The goal of a thank-you note is to express your gratitude to the interviewer and to show that you are still interested in the job. The note should be enthusiastic and sincere while remaining professional. You should send the note within one to two days after the interview. While sending the note by email can be appropriate, typed hard copy is generally considered the most professional method.
Why You Are Writing
The initial paragraph should tell the hiring manager why you are writing and remind her of who you are. Start by thanking her for meeting with you on the specified date. Then say that it was a pleasure to learn more about the company and the position by including the company name and the job title. Explain that you are excited about working for the company and that you are confident that your qualifications make you the right candidate. Mention two or three of your key skills that are relevant to the position.
In the second paragraph, touch upon one or two important topics discussed during the interview. You might mention a useful piece of information the interviewer gave you. For example, “I enjoyed hearing about ABC company’s intention to participate in the upcoming annual state program designed to help struggling veterans and homeless individuals. This effort, and my interest in the position, makes me very interested in joining your team.”
You can create a brief third paragraph to inform the reader of pertinent information, such as enclosed requested transcripts and references or crucial data you neglected to mention during the interview. For example, if you applied for an administrative assistant position, you might say, “I felt you would be interested to know that my application to XYZ college, where I plan to pursue an associate degree in secretarial science, was recently approved.”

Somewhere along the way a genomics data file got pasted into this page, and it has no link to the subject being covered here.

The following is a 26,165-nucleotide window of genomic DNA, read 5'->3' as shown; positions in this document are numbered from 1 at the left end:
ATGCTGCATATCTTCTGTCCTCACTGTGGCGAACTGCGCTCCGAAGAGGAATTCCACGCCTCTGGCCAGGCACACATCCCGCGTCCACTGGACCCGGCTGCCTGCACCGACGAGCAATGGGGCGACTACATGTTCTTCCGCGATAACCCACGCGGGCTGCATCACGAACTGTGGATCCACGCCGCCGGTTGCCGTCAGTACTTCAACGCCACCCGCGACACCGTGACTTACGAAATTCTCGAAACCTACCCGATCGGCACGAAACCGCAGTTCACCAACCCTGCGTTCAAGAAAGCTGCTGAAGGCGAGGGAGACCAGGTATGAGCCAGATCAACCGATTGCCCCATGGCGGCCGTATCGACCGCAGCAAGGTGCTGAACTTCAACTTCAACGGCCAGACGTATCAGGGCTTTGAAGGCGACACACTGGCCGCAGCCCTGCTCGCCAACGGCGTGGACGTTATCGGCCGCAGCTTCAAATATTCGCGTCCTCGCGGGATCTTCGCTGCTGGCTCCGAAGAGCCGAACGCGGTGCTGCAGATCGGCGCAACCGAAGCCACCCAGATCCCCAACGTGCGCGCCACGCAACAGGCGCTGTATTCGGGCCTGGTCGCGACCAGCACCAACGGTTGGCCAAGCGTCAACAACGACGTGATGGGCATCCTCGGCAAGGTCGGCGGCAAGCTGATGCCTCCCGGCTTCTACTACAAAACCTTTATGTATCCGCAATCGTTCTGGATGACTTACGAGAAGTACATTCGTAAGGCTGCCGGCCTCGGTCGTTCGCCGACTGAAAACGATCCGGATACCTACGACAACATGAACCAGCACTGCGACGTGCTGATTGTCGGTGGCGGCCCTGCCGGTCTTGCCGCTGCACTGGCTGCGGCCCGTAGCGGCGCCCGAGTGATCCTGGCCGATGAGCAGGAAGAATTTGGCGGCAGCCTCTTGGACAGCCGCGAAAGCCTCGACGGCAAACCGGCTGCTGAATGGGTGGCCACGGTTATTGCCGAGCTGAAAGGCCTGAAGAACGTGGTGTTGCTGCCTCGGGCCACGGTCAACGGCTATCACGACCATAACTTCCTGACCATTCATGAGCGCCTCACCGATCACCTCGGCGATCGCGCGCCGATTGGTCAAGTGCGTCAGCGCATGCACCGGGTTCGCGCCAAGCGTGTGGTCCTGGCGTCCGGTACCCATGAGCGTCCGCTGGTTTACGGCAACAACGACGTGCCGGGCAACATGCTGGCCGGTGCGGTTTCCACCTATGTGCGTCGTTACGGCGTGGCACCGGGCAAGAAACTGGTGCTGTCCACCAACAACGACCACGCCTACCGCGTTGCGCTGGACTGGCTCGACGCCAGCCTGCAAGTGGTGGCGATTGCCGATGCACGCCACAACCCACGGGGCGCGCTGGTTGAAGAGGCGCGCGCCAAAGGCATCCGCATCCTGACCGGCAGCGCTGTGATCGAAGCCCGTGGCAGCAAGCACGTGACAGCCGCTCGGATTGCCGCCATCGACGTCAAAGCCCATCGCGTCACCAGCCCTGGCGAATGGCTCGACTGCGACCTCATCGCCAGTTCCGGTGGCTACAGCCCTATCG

Restating Your Interest
In the third paragraph, thank the interviewer for taking time out of her busy schedule to set up the interview. Say that you hope you provided enough information on what you have to offer. You might also state that you are willing to meet again for a second or third interview, if necessary. Include your phone number and email address for the interviewer to contact you if she needs more information. Use a professional closing, such as “Best Regards” or “Sincerely.”
For a group interview, send each interviewer a personalized thank-you note. To avoid sending a form letter, change the wording of your sentences and mention something specific that the respective interviewer said to you. If you had a second or third interview, send a thank-you note after each interview. Proofread the letter before sending it.
- VirginiaTech: After Interviews, Thank You Letters, Follow Up
- Berkeley Law, University of California: Thank You Letters Following an Interview
- West Virginia University: Thank You For the Interview Letter Example
- University of New Hampshire, School of Law: Legal Career Toolkit – Sample Interview Thank You Letters
- Experience: Ace the Second Interview...and the Third
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